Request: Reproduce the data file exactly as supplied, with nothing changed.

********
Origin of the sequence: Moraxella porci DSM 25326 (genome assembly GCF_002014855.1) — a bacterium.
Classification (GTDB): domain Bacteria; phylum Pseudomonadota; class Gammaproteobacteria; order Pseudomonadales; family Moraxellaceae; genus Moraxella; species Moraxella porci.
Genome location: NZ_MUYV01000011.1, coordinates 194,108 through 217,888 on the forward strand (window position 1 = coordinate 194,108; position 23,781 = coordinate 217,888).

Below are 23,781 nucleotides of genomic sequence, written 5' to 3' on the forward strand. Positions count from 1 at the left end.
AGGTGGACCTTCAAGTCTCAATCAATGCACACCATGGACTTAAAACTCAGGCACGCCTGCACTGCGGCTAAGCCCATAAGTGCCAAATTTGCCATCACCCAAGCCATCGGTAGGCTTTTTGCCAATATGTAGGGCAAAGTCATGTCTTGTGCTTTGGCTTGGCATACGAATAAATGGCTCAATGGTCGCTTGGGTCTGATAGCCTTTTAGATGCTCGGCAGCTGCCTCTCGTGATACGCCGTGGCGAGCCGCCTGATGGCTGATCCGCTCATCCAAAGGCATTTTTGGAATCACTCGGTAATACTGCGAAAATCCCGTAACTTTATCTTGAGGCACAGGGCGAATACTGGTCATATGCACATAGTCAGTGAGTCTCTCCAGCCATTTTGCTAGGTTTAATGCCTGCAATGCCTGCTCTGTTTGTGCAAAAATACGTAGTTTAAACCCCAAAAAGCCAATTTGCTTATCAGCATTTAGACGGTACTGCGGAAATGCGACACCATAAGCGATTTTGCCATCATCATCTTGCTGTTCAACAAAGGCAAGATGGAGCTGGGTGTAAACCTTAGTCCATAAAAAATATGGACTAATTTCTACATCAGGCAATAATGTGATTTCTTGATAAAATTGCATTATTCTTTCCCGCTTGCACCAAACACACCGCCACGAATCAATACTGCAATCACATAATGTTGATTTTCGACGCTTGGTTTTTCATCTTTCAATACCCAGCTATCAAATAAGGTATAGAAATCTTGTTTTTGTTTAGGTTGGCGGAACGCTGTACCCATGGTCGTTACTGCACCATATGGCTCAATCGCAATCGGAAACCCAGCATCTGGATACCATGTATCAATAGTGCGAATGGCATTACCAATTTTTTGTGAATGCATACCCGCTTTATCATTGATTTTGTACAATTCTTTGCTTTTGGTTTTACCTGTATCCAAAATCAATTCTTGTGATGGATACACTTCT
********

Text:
Origin of the sequence: Moraxella porci DSM 25326 (genome assembly GCF_002014855.1) — a bacterium.
Classification (GTDB): domain Bacteria; phylum Pseudomonadota; class Gammaproteobacteria; order Pseudomonadales; family Moraxellaceae; genus Moraxella; species Moraxella porci.
Genome location: NZ_MUYV01000011.1, coordinates 194,108 through 217,888 on the forward strand (window position 1 = coordinate 194,108; position 23,781 = coordinate 217,888).

Below are 23,781 nucleotides of genomic sequence, written 5' to 3' on the forward strand. Positions count from 1 at the left end.
AGGTGGACCTTCAAGTCTCAATCAATGCACACCATGGACTTAAAACTCAGGCACGCCTGCACTGCGGCTAAGCCCATAAGTGCCAAATTTGCCATCACCCAAGCCATCGGTAGGCTTTTTGCCAATATGTAGGGCAAAGTCATGTCTTGTGCTTTGGCTTGGCATACGAATAAATGGCTCAATGGTCGCTTGGGTCTGATAGCCTTTTAGATGCTCGGCAGCTGCCTCTCGTGATACGCCGTGGCGAGCCGCCTGATGGCTGATCCGCTCATCCAAAGGCATTTTTGGAATCACTCGGTAATACTGCGAAAATCCCGTAACTTTATCTTGAGGCACAGGGCGAATACTGGTCATATGCACATAGTCAGTGAGTCTCTCCAGCCATTTTGCTAGGTTTAATGCCTGCAATGCCTGCTCTGTTTGTGCAAAAATACGTAGTTTAAACCCCAAAAAGCCAATTTGCTTATCAGCATTTAGACGGTACTGCGGAAATGCGACACCATAAGCGATTTTGCCATCATCATCTTGCTGTTCAACAAAGGCAAGATGGAGCTGGGTGTAAACCTTAGTCCATAAAAAATATGGACTAATTTCTACATCAGGCAATAATGTGATTTCTTGATAAAATTGCATTATTCTTTCCCGCTTGCACCAAACACACCGCCACGAATCAATACTGCAATCACATAATGTTGATTTTCGACGCTTGGTTTTTCATCTTTCAATACCCAGCTATCAAATAAGGTATAGAAATCTTGTTTTTGTTTAGGTTGGCGGAACGCTGTACCCATGGTCGTTACTGCACCATATGGCTCAATCGCAATCGGAAACCCAGCATCTGGATACCATGTATCAATAGTGCGAATGGCATTACCAATTTTTTGTGAATGCATACCCGCTTTATCATTGATTTTGTACAATTCTTTGCTTTTGGTTTTACCTGTATCCAAAATCAATTCTTGTGATGGATACACTTCT